Sung Ho Kim, MS

Professor, Sam Fox School of Design & Visual Arts
Keywords:
architecture, built environment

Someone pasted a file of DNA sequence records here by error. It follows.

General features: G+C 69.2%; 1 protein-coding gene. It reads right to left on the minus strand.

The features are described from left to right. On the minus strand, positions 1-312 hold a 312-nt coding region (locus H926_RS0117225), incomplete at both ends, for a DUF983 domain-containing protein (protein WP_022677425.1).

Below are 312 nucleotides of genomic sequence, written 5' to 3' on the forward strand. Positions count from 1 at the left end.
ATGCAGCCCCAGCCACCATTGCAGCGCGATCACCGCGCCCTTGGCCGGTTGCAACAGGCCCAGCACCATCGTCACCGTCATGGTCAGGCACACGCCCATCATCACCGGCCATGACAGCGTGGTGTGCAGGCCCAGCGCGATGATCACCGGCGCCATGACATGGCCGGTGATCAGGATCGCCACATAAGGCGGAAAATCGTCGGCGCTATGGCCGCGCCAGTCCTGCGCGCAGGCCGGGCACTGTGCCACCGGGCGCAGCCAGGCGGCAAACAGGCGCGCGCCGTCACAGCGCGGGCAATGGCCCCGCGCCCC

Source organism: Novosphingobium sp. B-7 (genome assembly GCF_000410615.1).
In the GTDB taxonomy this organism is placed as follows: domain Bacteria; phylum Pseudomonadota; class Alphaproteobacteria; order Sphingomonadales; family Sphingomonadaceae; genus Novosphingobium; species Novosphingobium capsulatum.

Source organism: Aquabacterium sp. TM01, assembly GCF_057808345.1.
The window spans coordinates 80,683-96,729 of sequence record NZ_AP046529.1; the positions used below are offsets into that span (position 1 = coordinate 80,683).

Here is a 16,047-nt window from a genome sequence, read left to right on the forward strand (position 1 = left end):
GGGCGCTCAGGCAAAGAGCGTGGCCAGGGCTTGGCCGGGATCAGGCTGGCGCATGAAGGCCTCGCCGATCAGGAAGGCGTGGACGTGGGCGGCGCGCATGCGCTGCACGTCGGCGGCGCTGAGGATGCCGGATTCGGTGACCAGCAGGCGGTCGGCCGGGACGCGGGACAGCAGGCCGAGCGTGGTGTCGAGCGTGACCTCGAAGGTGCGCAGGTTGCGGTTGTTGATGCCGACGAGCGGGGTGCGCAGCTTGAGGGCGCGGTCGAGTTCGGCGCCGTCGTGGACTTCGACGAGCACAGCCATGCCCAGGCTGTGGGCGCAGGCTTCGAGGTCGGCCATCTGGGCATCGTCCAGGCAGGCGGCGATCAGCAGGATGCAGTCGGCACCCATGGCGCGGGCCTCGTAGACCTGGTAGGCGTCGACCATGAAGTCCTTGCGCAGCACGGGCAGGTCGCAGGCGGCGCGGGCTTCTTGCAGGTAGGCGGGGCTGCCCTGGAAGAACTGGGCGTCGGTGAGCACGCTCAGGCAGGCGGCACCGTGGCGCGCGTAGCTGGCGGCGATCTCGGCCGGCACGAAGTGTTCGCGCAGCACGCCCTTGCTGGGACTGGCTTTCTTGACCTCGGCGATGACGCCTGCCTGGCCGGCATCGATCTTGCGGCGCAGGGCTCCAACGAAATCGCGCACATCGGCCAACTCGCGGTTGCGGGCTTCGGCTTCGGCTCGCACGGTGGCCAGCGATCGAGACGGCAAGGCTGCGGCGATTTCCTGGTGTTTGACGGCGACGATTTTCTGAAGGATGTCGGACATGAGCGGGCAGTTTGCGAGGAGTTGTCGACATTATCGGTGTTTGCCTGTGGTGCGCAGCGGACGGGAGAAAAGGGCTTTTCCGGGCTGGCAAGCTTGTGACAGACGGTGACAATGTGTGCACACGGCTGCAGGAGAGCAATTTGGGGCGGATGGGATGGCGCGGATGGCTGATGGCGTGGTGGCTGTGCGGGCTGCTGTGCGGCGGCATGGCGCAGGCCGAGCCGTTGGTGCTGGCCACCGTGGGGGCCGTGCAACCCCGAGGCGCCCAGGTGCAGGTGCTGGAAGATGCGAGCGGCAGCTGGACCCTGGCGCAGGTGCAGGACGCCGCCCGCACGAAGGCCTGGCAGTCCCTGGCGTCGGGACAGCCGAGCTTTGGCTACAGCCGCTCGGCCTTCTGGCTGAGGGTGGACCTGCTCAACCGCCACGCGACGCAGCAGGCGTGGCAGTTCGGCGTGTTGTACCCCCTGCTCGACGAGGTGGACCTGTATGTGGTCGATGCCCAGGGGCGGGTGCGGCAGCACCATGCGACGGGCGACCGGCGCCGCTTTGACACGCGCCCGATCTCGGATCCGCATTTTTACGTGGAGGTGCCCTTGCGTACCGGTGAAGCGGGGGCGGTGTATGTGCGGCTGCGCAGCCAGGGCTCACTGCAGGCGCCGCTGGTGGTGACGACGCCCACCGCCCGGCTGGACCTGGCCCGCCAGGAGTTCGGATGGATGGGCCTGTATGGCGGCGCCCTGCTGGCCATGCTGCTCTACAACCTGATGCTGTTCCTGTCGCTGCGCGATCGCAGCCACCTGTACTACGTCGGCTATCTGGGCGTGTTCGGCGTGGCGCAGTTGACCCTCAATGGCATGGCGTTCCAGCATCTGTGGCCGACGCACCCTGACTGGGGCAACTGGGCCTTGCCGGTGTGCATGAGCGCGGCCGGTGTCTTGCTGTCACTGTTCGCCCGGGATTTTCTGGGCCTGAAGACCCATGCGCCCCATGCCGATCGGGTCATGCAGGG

Professor Kim is involved in a research project using the St. Louis area as a case study to better understand the linkages between the four parallel directions that affected urban development in the 1910s: city planning, American residential zoning, increased use of automobiles, and industrial decentralization. The project is exploring and documenting how these technological and policy shifts, combined with the beginning of the Great Migration north of African-Americans seeking jobs in the context of a cut-off of mass immigration from Europe, produced the segregated and sprawling North American metropolitan environments that are now typical. These shifts were accompanied by new and increasingly institutionalized rhetoric about family order, a racialized dichotomy of suburb and city, and a legal framework centered on zoning laws intended to “protect” single family residential homes that codified and naturalized these changes.